Endangered Species Recovery Program
Western Section of the Wildlife Society
Elk Hills Endangered Species Program Review
Ellen A. Cypher
Daniel F. Williams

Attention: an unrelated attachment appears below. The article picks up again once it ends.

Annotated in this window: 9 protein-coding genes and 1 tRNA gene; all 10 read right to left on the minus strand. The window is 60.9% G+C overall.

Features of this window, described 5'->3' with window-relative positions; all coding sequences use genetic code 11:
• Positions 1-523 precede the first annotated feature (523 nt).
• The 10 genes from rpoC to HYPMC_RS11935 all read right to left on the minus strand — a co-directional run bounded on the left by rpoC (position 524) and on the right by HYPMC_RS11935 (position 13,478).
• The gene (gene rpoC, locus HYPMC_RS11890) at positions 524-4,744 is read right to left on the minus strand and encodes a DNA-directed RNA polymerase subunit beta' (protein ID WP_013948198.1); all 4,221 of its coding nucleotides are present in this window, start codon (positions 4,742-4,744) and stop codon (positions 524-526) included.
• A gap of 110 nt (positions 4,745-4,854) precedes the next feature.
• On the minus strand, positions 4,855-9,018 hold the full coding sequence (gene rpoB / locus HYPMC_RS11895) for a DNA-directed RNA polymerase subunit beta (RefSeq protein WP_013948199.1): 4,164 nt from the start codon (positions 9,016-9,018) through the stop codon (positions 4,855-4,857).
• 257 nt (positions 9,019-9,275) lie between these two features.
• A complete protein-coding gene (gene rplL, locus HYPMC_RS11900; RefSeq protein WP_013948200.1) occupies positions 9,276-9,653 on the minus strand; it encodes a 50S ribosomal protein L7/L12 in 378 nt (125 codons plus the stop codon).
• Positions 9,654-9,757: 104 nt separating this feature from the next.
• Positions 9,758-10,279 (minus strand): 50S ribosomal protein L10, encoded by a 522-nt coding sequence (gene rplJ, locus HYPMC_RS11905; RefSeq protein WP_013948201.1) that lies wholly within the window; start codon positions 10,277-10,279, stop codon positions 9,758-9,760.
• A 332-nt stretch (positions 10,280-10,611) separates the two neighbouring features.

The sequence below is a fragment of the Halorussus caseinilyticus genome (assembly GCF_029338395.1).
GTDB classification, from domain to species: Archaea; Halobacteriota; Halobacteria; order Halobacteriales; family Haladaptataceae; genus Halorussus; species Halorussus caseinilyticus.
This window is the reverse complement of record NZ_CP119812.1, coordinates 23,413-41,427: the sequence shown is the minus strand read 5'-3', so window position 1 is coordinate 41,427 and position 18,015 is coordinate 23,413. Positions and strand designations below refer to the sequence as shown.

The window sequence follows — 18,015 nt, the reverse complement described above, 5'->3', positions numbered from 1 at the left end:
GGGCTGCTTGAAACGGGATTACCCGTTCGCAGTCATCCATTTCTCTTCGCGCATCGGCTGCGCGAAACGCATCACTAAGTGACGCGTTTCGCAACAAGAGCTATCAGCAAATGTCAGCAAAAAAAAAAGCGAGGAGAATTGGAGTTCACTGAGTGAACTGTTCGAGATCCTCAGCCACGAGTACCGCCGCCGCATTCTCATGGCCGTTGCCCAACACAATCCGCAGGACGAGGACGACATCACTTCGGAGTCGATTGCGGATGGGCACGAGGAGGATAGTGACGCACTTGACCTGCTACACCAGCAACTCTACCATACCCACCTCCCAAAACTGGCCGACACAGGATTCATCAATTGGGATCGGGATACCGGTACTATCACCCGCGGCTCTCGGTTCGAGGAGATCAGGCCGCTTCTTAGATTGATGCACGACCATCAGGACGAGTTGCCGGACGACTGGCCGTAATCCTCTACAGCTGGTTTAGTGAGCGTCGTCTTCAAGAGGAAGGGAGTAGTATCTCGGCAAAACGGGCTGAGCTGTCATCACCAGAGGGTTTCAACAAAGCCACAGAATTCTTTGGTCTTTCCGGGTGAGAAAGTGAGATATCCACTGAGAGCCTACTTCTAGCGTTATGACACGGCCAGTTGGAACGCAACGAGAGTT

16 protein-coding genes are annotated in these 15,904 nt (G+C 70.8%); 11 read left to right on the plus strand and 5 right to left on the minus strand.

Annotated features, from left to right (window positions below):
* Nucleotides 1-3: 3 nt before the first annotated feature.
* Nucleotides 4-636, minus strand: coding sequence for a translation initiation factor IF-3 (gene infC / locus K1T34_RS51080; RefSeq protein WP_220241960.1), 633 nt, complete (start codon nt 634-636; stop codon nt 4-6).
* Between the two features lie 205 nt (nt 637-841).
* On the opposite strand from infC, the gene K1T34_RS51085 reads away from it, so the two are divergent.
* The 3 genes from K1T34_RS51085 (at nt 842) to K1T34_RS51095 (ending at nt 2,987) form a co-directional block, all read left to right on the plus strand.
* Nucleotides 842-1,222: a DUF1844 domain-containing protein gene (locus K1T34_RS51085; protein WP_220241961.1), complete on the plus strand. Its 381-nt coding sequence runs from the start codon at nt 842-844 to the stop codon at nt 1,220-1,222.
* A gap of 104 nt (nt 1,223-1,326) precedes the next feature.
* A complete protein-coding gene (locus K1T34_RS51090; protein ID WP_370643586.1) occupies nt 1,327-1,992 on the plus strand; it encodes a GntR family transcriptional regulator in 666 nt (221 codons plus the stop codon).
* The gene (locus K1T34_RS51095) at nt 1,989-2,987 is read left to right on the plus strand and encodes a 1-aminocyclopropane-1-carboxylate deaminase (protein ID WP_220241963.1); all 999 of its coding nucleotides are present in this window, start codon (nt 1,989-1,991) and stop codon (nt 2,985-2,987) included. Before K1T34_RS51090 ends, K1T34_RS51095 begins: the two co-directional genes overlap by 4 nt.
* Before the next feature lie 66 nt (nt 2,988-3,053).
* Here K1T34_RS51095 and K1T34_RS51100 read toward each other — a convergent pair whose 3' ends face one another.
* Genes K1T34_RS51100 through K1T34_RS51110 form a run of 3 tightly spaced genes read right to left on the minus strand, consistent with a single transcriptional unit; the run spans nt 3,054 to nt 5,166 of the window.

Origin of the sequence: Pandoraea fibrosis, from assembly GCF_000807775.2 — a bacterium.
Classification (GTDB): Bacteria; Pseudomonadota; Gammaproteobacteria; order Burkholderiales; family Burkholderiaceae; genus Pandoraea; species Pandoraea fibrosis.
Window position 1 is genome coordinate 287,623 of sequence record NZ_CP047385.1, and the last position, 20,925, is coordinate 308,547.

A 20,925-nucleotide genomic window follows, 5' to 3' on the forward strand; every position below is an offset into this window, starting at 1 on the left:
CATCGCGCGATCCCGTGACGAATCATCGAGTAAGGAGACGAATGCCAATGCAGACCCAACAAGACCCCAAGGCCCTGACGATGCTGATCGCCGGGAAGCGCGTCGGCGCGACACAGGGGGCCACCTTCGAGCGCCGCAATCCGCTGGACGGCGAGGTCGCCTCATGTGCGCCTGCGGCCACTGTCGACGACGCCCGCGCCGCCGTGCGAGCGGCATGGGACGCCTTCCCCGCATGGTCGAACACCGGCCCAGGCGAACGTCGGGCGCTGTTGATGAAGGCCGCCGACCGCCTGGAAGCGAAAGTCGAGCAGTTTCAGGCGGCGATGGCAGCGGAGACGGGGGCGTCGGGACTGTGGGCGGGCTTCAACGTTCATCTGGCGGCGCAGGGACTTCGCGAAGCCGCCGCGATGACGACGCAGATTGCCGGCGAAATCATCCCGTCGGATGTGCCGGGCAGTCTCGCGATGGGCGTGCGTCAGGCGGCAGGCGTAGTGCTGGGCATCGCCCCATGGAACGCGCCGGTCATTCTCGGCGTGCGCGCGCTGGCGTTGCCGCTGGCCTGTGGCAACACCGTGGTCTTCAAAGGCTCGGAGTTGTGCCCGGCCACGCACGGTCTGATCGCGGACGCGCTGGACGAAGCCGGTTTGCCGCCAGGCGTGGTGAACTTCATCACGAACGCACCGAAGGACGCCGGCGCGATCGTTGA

The effects of endangered giant kangaroo rat (Dipodomys ingens) activity on the distribution and fitness of the endangered, annual plants Caulanthus californicus and Lembertia congdonii were evaluated on the Carrizo and Elkhorn Plains, San Luis Obispo County, California. During Spring 1993, frequency of occurrence on D. ingens burrow systems (precincts) was determined for the endangered plants and for random points. Survival, size, and reproduction also were compared for plants growing on precincts and between precincts (in interspaces) in two populations of each species. Caulanthus californicus occurred more frequently on precincts than did random points, but L. congdonii occurred randomly with respect to precincts. In general, precincts were beneficial or neutral for growth of both plant species, but responses varied by population. At one site, survival was higher for Caulanthus californicus individuals on precincts, but growth and reproduction did not differ significantly between plants on precincts and those in interspaces at either site. Survival did not differ between L. congdonii individuals on precincts and those in interspaces. Size and reproduction did not differ between L. congdonii plants on precincts or in interspaces in the Carrizo Plain population but did differ significantly at the Elkhorn Plain site. Giant kangaroo rats may be important seed dispersal agents for C. californicus but not for L. congdonii. Furthermore, giant kangaroo rat precincts may promote fitness of these plant species in areas where resources are limiting.